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‘Sleepy Time Down South’ is a Screen Song featuring the Boswell Sisters, the most famous close harmony trio of its time, but later eclipsed by the similar Andrews Sisters.
The animated part of the short tells about a cat, who’s in the fire brigade, and who with his fellow firemen rushes to a burning house. This part contains nice cartoon versions of the three sisters singing help. When they get rescued they throw down the piano first, which falls apart, but which the three sisters reassemble in an instant. Cut to the live action Boswell Sisters, with lead singer Connee Boswell starting the title song ‘When It’s Sleepy Time Down South’, which had been a hit for Louis Armstrong in 1931. In the end the animation returns, and the three sisters lend their voices to three flames following the cat.
Because of the sisters’ subtle harmonies the song is very hard to sing along, so one wonders whether the cartoon was a success in the theaters. Yet, the combination of the Fleischer’s imaginative images and the Boswell Sisters’ intoxicating performance makes ‘Sleepy Time South’ a joy to watch.
Watch ‘Sleepy Time Down South’ yourself and tell me what you think:
‘Sleepy Time Down South’ is available on the French DVD Box Set ‘Betty Boop Coffret Collector’
Director: Burt Gillett
Release Date: June 20, 1930
Stars: Mickey Mouse, Minnie Mouse, Horace Horsecollar
Together with Horace Horsecollar he rather pitifully tries to extinguish the fire. But he saves the day when he rescues Minnie from the flames.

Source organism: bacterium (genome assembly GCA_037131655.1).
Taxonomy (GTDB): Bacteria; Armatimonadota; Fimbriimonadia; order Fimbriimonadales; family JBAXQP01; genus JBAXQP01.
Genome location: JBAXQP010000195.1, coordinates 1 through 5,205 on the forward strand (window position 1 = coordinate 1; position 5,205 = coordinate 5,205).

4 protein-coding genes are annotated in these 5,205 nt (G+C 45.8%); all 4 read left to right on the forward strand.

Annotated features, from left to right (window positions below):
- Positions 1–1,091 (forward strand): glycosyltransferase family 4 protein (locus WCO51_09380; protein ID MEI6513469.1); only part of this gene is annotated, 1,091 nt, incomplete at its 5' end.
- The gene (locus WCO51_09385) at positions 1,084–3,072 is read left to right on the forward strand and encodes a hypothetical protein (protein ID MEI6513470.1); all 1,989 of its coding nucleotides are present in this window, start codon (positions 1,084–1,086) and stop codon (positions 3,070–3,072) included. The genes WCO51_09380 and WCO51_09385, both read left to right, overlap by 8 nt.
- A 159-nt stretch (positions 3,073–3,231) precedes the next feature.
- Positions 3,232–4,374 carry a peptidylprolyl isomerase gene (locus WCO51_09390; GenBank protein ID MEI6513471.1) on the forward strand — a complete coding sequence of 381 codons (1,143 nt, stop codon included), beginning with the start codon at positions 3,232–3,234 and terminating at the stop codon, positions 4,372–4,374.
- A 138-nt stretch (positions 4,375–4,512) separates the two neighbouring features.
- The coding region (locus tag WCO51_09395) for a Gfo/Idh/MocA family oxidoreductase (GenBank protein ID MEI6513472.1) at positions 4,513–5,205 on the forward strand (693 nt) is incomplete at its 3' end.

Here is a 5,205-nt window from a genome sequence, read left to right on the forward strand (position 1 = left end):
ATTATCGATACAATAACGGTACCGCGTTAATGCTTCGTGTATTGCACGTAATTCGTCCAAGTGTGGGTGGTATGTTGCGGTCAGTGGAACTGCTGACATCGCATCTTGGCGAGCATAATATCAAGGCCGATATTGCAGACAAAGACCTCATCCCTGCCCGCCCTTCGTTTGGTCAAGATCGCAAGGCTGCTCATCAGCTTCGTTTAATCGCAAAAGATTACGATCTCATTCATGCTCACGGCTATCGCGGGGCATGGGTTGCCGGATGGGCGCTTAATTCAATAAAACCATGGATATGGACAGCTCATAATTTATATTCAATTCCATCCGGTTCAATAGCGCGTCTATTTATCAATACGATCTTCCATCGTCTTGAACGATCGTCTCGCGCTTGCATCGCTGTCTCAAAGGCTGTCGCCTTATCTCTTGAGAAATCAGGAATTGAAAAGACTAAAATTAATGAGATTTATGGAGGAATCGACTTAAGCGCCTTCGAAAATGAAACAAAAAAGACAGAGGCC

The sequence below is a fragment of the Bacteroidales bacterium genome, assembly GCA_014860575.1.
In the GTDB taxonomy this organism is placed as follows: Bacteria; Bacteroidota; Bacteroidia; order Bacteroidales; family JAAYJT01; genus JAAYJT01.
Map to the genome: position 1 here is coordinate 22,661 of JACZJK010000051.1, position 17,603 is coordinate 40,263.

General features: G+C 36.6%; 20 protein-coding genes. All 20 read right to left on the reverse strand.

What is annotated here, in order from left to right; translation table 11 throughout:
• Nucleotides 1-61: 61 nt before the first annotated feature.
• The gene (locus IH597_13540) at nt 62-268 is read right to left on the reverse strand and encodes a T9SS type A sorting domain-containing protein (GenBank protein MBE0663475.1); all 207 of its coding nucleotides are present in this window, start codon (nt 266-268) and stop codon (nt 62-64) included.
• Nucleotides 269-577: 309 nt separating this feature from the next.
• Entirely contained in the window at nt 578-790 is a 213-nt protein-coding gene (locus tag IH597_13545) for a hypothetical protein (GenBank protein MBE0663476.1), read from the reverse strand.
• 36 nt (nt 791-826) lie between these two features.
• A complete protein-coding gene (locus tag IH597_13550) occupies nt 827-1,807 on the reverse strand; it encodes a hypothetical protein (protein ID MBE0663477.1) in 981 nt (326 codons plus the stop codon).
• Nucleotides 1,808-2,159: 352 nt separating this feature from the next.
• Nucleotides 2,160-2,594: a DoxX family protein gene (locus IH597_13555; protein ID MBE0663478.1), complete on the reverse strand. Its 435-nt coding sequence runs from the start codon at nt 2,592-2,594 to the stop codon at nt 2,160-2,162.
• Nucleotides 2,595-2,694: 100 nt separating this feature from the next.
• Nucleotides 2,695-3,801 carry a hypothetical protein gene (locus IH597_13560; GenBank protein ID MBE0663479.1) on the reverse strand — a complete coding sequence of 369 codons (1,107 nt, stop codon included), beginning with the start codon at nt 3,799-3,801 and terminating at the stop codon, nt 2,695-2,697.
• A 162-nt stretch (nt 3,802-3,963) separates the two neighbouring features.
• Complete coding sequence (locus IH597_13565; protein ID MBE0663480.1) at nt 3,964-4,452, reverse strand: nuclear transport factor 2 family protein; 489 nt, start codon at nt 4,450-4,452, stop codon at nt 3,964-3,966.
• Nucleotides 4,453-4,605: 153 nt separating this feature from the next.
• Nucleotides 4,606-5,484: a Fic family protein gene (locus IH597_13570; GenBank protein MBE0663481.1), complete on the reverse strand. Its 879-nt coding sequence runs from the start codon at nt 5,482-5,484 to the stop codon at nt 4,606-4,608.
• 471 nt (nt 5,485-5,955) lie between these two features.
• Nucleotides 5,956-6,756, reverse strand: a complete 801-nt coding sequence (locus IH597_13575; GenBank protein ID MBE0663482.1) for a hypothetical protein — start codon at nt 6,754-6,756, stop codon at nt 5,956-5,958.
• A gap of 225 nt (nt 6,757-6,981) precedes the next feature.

‘The Fire fighters’ is the first Mickey Mouse cartoons since ‘The Gallopin’ Gaucho‘ to tell a straightforward story. The cartoon is simply packed with gags, which lead to an exciting finale, showing Mickey’s heroic character.
Among Mickey’s team mates is a primitive Horace Horsecollar who is only half anthropomorphized. ‘The Fire Fighters’ is also notable for its use of animals as objects (an ostrich as a pole, a cat as a siren), while objects are very much alive, indeed, most notably the ladder, which is shown sleeping in bed.
The cartoon makes clever use of animation cycles, especially in the scenes depicting the burning building. Some of the gags are quite unique, like Mickey milking a fire hydrant and a ladder that climbs itself down, a gag that has to be seen to be believed.
In all, ‘The Fire Fighters’ is one of the best of the early Mickey Mouse cartoons, and certainly Mickey’s best short of 1930.
Mickey would fighting fire again five years later in the equally inspired ‘Mickey’s Fire Brigade‘ (1935).
Watch ‘The Fire Fighters’ yourself and tell me what you think:
‘The Fire Fighters’ is available on the DVD ‘Walt Disney Treasures: ‘Mickey Mouse in black and white’